A fungus and E. coli bacteria have joined forces to turn tough, waste plant material into isobutanol, a biofuel that matches gasoline’s properties better than ethanol.
University of Michigan research team members said the principle also could be used to produce other valuable chemicals such as plastics.
“We’re hoping that biofuels made in such an efficient way can eventually replace current petroleum-based fuels,” said Xiaoxia “Nina” Lin, assistant professor of chemical engineering and leader of the research.
Gallon for gallon, isobutanol gives off 82 percent of the heat energy gasoline provides when burned, compared to ethanol’s 67 percent. Ethanol also has a tendency to absorb water, corroding pipelines and damaging engines, but isobutanol doesn’t mix easily with water. While ethanol serves as a mixer in the gasoline infrastructure today, many researchers argue that isobutanol could be a replacement.
Equally important, this system makes isobutanol from inedible plant materials, so fuel production won’t drive up food costs. Lin’s team used corn stalks and leaves, but their ecosystem should also be able to process other agricultural byproducts and forestry waste.
Read more: SciDaily
This article was from 2013. Five years later in 2018 there is a promising development:
On June 12, 2018, Administrator Pruitt issued a letter of notification (PDF) (1 pg, 966 K, June 12, 2018) to Butamax Advanced Biofuels LLC registering isobutanol as a fuel additive for blending into gasoline at levels up to 16 volume percent.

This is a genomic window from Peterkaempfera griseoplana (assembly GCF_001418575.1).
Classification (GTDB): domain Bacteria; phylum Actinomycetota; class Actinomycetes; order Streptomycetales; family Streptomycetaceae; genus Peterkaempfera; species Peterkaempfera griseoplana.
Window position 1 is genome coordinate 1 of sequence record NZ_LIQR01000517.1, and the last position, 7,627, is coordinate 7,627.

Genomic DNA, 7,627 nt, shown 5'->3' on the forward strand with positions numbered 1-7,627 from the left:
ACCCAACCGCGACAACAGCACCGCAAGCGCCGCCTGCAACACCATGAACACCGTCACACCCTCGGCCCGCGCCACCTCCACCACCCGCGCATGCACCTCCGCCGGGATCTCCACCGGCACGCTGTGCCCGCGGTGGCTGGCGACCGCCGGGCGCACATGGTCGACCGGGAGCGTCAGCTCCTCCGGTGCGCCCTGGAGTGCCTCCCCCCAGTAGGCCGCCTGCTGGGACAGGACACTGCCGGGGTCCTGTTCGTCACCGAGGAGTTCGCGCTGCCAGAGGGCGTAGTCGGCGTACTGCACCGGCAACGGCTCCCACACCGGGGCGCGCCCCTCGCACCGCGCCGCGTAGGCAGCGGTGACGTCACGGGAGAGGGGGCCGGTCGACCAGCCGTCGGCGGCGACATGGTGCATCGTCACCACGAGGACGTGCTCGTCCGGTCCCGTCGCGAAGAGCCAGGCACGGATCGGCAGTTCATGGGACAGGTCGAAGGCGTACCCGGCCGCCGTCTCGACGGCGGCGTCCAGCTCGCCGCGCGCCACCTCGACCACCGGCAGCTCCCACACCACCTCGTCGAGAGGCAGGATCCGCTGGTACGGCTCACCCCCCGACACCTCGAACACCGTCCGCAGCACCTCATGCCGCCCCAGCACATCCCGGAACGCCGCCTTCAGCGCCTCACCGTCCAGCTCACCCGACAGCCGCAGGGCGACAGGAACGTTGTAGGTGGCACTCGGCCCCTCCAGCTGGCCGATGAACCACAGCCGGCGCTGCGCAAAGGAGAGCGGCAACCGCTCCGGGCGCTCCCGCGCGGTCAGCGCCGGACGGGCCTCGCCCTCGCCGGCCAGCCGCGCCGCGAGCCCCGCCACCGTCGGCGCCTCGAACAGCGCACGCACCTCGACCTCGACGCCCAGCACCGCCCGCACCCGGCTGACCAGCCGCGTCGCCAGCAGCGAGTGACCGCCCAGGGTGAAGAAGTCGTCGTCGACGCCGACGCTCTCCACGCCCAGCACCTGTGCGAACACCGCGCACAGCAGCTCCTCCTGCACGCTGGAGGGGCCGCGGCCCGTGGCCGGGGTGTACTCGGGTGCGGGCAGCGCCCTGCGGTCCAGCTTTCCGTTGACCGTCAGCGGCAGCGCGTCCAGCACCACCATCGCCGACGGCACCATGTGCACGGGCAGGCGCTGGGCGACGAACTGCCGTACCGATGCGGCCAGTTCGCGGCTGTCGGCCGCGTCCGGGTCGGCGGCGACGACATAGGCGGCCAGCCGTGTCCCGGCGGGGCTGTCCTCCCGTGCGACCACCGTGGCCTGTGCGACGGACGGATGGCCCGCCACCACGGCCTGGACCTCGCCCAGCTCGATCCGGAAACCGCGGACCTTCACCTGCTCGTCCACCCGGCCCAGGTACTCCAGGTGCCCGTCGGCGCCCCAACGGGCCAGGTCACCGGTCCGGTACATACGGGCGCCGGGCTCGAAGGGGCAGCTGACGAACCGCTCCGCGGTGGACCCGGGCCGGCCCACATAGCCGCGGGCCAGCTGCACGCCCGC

EPA made the registration decision after all applicable Clean Air Act requirements were met and after careful review of the numerous comments received on the March 29, 2018 Federal Register Notice regarding EPA’s intent to register isobutanol under the Fuel and Fuel Additive Registration Program at 40 CFR Part 79.
Will Isobutanol replace ethanol? Stay tuned.
Isobutanol can be used as a biofuel substitute for gasoline in the current petroleum infrastructure. Isobutanol has not yet been put into mainstream use as a biofuel and would serve as a replacement for ethanol. Ethanol is a first-generation biofuel, and is used primarily as a gasoline additive in the petroleum infrastructure. Isobutanol is a second-generation biofuel with several qualities that resolve issues presented by ethanol.
Isobutanol’s properties make it an attractive biofuel:
- relatively high energy density, 98% of that of gasoline.
- does not readily absorb water from air, preventing the corrosion of engines and pipelines.
- can be mixed at any proportion with gasoline, meaning the fuel can “drop into” the existing petroleum infrastructure as a replacement fuel or major additive.
- can be produced from plant matter not connected to food supplies, preventing a fuel-price/food-price relationship.